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Banking

Bond Outlook by bridport & cie, September 19 2012

Rejoice that hope has returned to the euro zone, but keep your eyes on whether and how reforms are pursued, and be worried that printing money has become universal.

Are there any major central banks who are now not printing money? The Fed has followed the ECB in moving to QE3, Switzerland has been printing CHF to defend its Franc ceiling, and the BoJ has expanded its purchases of JGBs. The UK has never really stopped its on-going programme of Gilt purchases.

 

Yet there is still no significant inflation. Whether one chooses to blame the demographics of ageing populations, long-term deleveraging after the excesses of the previous decade, or a combination of both, the greater fear is that of weak economies causing deflation, and off-setting the inflationary pressures of cheap money. Our parallel over four years ago, when the Fed began its first programme of providing cheap money, was with a person suffering from severe influenza being given aspirin and told to get back to work. Low interest rates keep economies turning, and are even the right action in present circumstances. They are however but a short-term fix, not a long-term cure. The latter requires matching standards of living to the added value of each economy.

 

Europe begs for reforms (employment laws, pension age, health care, etc.), and the USA begs for budget balancing. Draghi’s economic and political acumen are to be greatly admired. He has bought time for the political leaders to pursue reforms in their respective countries, and to move to a federal structure for the euro zone. They must make good use of that time, lest financial markets again lose confidence.

 

One of the immediate impacts of the Draghi programme is that the primary market for corporate bonds has become hyper-active. Part of the explanation lies in the need to clear a backlog after many months of doubts about the survival of the euro. A greater proportion than usual of buyers of new issues are taking quick profits on the secondary market, but the fact remains that the European corporate bond market is rapidly returning to “normal”, and that can only be good news. We would expect the new issue frenzy to calm down within a couple of weeks.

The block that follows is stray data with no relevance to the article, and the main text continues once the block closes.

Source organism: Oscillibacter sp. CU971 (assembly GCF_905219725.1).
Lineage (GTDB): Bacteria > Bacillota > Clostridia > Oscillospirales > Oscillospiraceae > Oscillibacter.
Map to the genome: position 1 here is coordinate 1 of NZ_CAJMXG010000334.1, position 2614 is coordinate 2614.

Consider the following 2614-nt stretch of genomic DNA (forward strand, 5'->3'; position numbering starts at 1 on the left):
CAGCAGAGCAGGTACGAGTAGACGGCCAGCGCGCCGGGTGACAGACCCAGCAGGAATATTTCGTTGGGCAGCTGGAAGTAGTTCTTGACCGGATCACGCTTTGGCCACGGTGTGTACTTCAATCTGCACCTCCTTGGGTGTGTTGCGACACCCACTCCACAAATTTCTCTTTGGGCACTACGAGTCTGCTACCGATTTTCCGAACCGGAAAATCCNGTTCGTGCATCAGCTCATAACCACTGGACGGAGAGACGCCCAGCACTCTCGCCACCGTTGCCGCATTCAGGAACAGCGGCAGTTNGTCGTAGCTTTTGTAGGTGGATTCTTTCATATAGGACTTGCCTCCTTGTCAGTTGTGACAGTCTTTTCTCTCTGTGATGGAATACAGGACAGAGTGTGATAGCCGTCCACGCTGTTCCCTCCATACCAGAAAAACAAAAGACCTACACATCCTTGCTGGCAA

In the current active fixed-interest market, asset-backed securities are finding an expanding role. These include, but are not limited to, residential-mortgage backed bonds, especially in Europe. In the USA, they are more likely to be commercial-mortgage backed securities, but that probably reflects residual fear of securitised debt from the sub-prime crisis.

 

Just as housing in the USA was the immediate cause of the economic crisis (while the underlying cause was, and remains, spending beyond one’s means), so the housing market has to be restored to health for the US economy to return to growth and lower unemployment. QE3 focuses on agency rather than Treasury bonds, and appears therefore to be specifically aimed at housing.

 

Demonstrations against foreign countries, and attacks on foreign-owned businesses, just do not happen in China without government encouragement. Causing Japanese-owned factories to close, and putting off any company seeking to invest in China, is a very strange way to pursue claims to islands (and to the associated natural resources). There must be more to this than meets the eye: an attempt to divert criticism from the inadequacies of government performance to an outside “enemy”? A deliberate policy to turn away direct foreign investment? It will be intriguing to learn the real motivation of the Chinese Government.

 


Macro Focus

United States

 

Industrial production shrank -1.2% YoY in August and capacity utilisation decreased to 78.2%. The Empire Manufacturing index dropped from -5.85 to -10.41. Nevertheless, three consumer confidence indicators were up and retail sales increased 0.9 % in August.

 

All price indicators reflected a surge in energy costs. Producer prices climbed 2.0% YoY in August and the consumer price index rose 1.7%.

 

Euro Zone

 

Industrial production increased in July (+0.6% MoM). However the YoY figure remains largely negative, at minus 2.3%.

 

Inflation accelerated, also due to rising energy costs, with consumer prices increasing 2.6% from a year earlier.

 

The ZEW index of investor and analyst expectations climbed to minus 18.2 from minus 25.5 in August.

 

Retail sales in the Netherlands, the fifth-largest economy in the euro area, fell 4% in July from last year.

 

United Kingdom

 

In August, jobless claims fell the most in more than two years as the economy continued to create jobs despite the recession. Unemployment-benefit claims fell 15,000 to 1.57 million, but the unemployment rate increased to 8.1%.

 

Inflation slowed. The CPI in August was 2.5% YoY, versus 2.6% in July. Although U.K. inflation is cooling, it is outpacing wage growth, undermining consumer spending.

 

Switzerland

 

Production and import prices slipped 0.1% from a year earlier after declining 1.8% in July.

 



Dr. Roy Damary
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